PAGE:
We come into the world in similar ways, shapes, and sizes. We are precious bundles of girliness that should be revered and cherished. Then all hell breaks loose.
Some of us grow to be gentle, soft, and quiet. At the same time, others of us move about like a small tornado – loud and destroying everything in our path. Finally, another group of us settled somewhere in-between.
As we near elementary school, we are usually told to speak softly, close our legs, and be feminine. If no one teaches us these rules, at some point, someone comments that we don’t act like a girl. Regardless, we are still fearless.
When middle school approaches, the hormones set in, and all we knew got flipped on its head. Most girls’ self-esteem plummets at this time, and we turn meek. Worse yet, we start to turn on each other. It is the most vicious years in our lives.
By high school, the hormones are in full force for everyone. We try to battle monthly mood swings and period pain with everyday life. So how do you manage schoolwork, extracurricular activities, relationships, and planning for the future under duress? For most, we hobble through because survival is what we do.
During college, we start to excel as we are finally in command of our feelings, not that we don’t still have to cope with upheaval once a month. We find our way, prepare for careers, and start to like ourselves more. For most, we begin to come into our own.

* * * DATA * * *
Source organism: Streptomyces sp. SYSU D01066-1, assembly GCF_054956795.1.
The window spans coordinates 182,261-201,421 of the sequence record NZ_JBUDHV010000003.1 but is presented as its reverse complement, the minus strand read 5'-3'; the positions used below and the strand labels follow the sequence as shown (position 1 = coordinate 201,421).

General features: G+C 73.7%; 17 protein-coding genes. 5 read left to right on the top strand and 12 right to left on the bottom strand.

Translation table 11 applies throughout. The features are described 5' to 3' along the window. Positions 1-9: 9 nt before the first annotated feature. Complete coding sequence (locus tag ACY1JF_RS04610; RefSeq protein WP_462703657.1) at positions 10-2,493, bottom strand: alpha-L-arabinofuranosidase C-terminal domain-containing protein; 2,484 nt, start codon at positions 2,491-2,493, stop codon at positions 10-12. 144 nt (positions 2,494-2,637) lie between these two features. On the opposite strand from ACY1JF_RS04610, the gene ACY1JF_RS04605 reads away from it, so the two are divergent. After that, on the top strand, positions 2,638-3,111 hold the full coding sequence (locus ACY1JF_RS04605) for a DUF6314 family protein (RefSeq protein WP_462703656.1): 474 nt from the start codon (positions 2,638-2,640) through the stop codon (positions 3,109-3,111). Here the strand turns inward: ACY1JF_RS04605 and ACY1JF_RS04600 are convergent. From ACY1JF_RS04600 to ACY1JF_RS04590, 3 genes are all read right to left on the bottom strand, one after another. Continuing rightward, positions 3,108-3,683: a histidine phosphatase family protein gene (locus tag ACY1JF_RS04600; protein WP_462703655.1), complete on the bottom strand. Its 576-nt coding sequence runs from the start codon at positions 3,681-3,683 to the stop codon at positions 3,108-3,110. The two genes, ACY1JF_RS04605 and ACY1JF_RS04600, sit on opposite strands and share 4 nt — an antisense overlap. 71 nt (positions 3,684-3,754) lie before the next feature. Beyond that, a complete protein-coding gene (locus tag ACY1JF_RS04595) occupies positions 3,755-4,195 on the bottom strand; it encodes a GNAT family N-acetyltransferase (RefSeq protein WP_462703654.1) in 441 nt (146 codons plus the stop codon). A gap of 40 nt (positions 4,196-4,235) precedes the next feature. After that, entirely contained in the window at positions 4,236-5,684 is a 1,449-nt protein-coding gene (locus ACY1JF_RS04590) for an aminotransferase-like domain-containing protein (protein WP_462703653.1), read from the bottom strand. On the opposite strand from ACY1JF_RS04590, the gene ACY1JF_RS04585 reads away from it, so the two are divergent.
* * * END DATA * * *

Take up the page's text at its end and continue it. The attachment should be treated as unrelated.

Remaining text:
For those who have babies, we initiate a whole new program of hormones. Our bodies no longer are ours, which is not always bad, but it causes an onslaught of unfamiliar feelings. We give of ourselves at such a level that it is frightening.
For some, post-partum will be the worst hormone surge of our lives. It can consist of emptiness, sorrow, hopelessness, devastating fear, and anger, to name just a few emotions. It is an empty well that threatens to consume you.
Finally, after a lifetime of service to the human race, you are rewarded with menopause. It’s a never-ending cycle of hot flashes, murderous anger, intense sadness, loneliness, and a feeling of being mocked by society. There is no funnier joke than a woman in menopause. It is possibly the worst stage of all because there is no clear beginning and no clear ending. It can last over a decade, and no one seems to know how to fix it.
For sh*ts and giggles, let’s sum up the Male Journey:
3. Testosterone Loss
Am I the only one who feels like it’s a little uneven?
Stick together, sisters. We are the only ones who understand the cost of being a female. We deserve a little compassion from each other.
What will you do to support other women?